10 best book and library infographics of 2015 In the list below, you’ll find the most spectacular and engaging infographics about books, libraries, and reading, that were created in 2015. Infographics are still one of the greatest and most appealing ways of sharing facts, numbers, mechanisms, and ideas. When it comes to books, libraries, and everything related to writing and reading, it was a good year. And very well documented in numerous charts, infographics, and other visuals. One big trend to observe in 2015 was about highlighting characters, objects, props, or quotes from the works of literature. We’ve seen memorable literary animals, plants, or monsters. There is also an infographic (and you can see it below) that lists most famous fictional books – the ones you can read about in other books, but can’t actually read. Click or tap on each infographic to open it in full resolution. 10 best book and library infographics of 2015 1. Parents don’t have to be convinced their children should be reading more. ⇢ Credits and more info 2. 3.

Data, data everywhere WHEN the Sloan Digital Sky Survey started work in 2000, its telescope in New Mexico collected more data in its first few weeks than had been amassed in the entire history of astronomy. Now, a decade later, its archive contains a whopping 140 terabytes of information. A successor, the Large Synoptic Survey Telescope, due to come on stream in Chile in 2016, will acquire that quantity of data every five days. Such astronomical amounts of information can be found closer to Earth too. All these examples tell the same story: that the world contains an unimaginably vast amount of digital information which is getting ever vaster ever more rapidly. But they are also creating a host of new problems. Alex Szalay, an astrophysicist at Johns Hopkins University, notes that the proliferation of data is making them increasingly inaccessible. Epistemologically speaking, information is made up of a collection of data and knowledge is made up of different strands of information. More of everything

40 Useful and Creative Infographics Six Revisions Menu Main Categories CSS HTML JavaScript Web Design WordPress Web Development Design Inspiration UX Design UI Design Freebies Tutorials Tools Links About Contact Advertise RSS Twitter Facebook 40 Useful and Creative Infographics By Jacob Gube Information graphics (or infographics) are graphical depictions of data and information. In this collection, you’ll find forty beautiful and educational infographics, displaying the uncommon spectacle of "art meets science". 1. The proportion of ingredients for popular coffee drinks and their pronunciation keys. 2. This infographic showcases the history of the Swine Flu, starting from 1976. 3. 4. 5. The top breweries and beers in the U.S. 6. 7. 389 Years Ago A rundown of the historic events in African-American culture. 8. 9. 10. 11. An illustrated guide at how the Global Warming phenomenon works. 13. A packed visual piece on tobacco chemicals and tobacco trade worldwide. 14. 15. 16. A graphical representation of consumer spending across the globe. 17.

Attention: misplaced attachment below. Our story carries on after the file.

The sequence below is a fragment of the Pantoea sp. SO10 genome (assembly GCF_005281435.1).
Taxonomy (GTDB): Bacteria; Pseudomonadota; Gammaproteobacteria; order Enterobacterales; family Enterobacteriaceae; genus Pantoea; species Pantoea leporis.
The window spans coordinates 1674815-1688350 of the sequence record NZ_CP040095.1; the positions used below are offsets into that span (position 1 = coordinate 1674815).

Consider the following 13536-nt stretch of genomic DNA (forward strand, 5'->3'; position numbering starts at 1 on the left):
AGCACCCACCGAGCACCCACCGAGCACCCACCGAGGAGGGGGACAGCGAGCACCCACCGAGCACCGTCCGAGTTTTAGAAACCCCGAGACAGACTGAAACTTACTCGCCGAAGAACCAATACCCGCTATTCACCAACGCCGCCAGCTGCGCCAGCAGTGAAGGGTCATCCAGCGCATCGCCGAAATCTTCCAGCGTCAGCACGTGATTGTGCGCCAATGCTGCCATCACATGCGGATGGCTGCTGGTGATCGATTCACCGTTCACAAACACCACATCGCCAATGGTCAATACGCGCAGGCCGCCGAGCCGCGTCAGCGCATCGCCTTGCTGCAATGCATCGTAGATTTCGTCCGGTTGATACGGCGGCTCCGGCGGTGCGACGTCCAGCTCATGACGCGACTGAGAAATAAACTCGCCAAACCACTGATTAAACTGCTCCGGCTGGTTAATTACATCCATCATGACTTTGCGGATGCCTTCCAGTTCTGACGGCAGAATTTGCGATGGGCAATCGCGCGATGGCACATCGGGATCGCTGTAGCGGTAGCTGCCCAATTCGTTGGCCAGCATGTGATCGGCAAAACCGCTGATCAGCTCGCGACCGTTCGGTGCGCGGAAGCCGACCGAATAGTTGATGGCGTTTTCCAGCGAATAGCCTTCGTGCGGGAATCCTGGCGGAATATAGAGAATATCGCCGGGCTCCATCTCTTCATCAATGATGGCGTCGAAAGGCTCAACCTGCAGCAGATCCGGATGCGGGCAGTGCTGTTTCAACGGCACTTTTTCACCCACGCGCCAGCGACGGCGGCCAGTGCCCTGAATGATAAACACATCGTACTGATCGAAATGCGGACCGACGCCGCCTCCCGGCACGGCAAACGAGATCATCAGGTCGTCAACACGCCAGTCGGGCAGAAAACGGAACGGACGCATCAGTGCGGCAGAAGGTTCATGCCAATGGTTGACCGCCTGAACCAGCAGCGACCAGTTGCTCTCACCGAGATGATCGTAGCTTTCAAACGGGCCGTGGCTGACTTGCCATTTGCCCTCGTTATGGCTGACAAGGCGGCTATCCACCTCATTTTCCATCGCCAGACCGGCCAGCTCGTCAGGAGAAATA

The 7 ½ Steps to Successful Infographics You know when you’ve been doing something for a long time and it gets ingrained? For me, that’s infographics. I’ve created a lot of chartage over the last 20 years Take a look: Here’s me when I started at the New York Times, where I was a graphics editor. I worked there for 15 years, on all the news desks, with the investigative team, and ran the biz section graphics desk. The middle i.d. is my stint at Fortune Magazine, where I was the Infographics director and got to work with the awesome folks at CNNMoney.com (I’m fading!). Anyway, when Nishant from MIX asked me to write about what I do, it was kind of arresting, like the time that Montana patrolman intercepted my husband doing 94 on a long stretch of highway. So here I am, pulling over. 1. Where does one procure an idea? Usually they’re found in the shower. Don’t wake up with an idea? Our stories are driven by the news, so our graphics are framed by ‘what’s new’ and sometimes ‘what’s different’ and hopefully, ‘what’s relevant.’ 2. 3.